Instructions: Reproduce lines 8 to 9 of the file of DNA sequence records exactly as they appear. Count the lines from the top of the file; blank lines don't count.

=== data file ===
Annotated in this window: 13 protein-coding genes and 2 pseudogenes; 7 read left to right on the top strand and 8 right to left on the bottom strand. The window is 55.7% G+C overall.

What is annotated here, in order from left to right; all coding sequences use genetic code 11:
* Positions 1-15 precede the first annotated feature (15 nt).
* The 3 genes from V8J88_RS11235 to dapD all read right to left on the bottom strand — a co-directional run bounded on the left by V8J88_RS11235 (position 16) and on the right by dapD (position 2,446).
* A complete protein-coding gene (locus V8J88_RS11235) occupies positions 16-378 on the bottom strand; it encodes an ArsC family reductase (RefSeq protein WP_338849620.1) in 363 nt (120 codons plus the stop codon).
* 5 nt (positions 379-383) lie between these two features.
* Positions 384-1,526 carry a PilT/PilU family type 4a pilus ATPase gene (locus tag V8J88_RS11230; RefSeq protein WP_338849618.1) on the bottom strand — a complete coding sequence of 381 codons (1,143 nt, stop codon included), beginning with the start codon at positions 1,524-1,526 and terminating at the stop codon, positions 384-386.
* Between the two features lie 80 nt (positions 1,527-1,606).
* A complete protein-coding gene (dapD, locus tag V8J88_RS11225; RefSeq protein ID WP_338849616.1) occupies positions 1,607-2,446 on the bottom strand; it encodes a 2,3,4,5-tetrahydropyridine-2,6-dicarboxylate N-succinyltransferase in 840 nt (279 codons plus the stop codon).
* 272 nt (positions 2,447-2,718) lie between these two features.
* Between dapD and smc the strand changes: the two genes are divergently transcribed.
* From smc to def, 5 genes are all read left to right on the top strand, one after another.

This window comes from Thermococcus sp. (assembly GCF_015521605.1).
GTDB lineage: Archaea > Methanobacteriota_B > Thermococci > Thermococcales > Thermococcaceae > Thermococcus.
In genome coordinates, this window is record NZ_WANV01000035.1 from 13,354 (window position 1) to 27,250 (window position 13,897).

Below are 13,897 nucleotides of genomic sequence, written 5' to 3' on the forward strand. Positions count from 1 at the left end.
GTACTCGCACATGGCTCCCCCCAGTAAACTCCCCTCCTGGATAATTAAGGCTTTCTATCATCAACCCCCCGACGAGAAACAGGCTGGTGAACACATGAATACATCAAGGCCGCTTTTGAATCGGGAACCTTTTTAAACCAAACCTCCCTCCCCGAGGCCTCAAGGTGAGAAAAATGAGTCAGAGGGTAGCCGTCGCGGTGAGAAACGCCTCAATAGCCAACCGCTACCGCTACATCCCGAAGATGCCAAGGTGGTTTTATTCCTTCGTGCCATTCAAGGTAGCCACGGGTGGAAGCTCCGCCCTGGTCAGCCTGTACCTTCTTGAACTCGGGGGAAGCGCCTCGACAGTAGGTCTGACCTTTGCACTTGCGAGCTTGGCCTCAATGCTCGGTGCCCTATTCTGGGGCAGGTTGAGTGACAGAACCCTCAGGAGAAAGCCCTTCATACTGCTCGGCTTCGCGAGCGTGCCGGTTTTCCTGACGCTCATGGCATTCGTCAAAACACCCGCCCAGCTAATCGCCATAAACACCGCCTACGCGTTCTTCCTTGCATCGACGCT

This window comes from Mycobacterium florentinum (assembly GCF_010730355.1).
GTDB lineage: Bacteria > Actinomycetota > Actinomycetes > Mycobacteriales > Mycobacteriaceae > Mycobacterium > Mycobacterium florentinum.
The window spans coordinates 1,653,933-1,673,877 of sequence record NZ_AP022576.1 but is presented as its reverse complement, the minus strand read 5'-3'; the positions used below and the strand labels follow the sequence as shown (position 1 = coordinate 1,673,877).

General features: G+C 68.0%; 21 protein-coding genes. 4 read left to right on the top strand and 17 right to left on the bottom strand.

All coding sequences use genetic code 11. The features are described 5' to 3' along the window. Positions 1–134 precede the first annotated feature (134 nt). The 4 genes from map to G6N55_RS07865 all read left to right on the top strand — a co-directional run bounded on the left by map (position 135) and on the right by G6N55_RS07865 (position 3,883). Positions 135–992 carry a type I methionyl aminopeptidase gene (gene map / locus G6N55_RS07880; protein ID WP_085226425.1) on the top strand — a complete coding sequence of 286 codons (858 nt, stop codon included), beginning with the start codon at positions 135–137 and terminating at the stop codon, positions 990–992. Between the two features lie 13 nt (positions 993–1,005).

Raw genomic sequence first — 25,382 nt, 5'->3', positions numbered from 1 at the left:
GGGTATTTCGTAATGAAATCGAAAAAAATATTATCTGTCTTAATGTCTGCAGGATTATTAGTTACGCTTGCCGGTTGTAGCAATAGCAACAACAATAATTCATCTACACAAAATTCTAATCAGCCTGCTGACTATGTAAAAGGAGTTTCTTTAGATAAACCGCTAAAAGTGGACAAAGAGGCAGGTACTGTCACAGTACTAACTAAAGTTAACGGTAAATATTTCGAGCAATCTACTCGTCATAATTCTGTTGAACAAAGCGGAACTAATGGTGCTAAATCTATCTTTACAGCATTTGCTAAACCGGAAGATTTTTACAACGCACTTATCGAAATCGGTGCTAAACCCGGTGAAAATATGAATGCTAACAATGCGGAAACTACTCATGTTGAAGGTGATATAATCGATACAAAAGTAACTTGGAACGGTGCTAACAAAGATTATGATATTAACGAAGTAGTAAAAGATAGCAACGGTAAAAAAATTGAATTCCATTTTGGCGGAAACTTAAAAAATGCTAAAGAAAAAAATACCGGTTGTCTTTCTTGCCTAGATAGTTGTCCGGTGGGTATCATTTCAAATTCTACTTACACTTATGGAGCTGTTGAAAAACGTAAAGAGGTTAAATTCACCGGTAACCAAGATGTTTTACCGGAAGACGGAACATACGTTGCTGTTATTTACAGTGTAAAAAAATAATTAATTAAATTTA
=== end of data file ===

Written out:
* Between the two features lie 80 nt (positions 1,527-1,606).
* A complete protein-coding gene (dapD, locus tag V8J88_RS11225; RefSeq protein ID WP_338849616.1) occupies positions 1,607-2,446 on the bottom strand; it encodes a 2,3,4,5-tetrahydropyridine-2,6-dicarboxylate N-succinyltransferase in 840 nt (279 codons plus the stop codon).